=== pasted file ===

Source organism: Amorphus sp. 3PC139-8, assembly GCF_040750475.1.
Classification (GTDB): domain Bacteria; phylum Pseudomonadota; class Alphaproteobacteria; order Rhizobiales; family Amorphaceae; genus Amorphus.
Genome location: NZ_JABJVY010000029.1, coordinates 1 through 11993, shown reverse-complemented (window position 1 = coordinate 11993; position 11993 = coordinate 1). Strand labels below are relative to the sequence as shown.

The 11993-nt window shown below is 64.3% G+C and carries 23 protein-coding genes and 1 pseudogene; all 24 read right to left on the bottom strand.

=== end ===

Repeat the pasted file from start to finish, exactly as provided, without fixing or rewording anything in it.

Source organism: Amorphus sp. 3PC139-8, assembly GCF_040750475.1.
Classification (GTDB): domain Bacteria; phylum Pseudomonadota; class Alphaproteobacteria; order Rhizobiales; family Amorphaceae; genus Amorphus.
Genome location: NZ_JABJVY010000029.1, coordinates 1 through 11993, shown reverse-complemented (window position 1 = coordinate 11993; position 11993 = coordinate 1). Strand labels below are relative to the sequence as shown.

The 11993-nt window shown below is 64.3% G+C and carries 23 protein-coding genes and 1 pseudogene; all 24 read right to left on the bottom strand.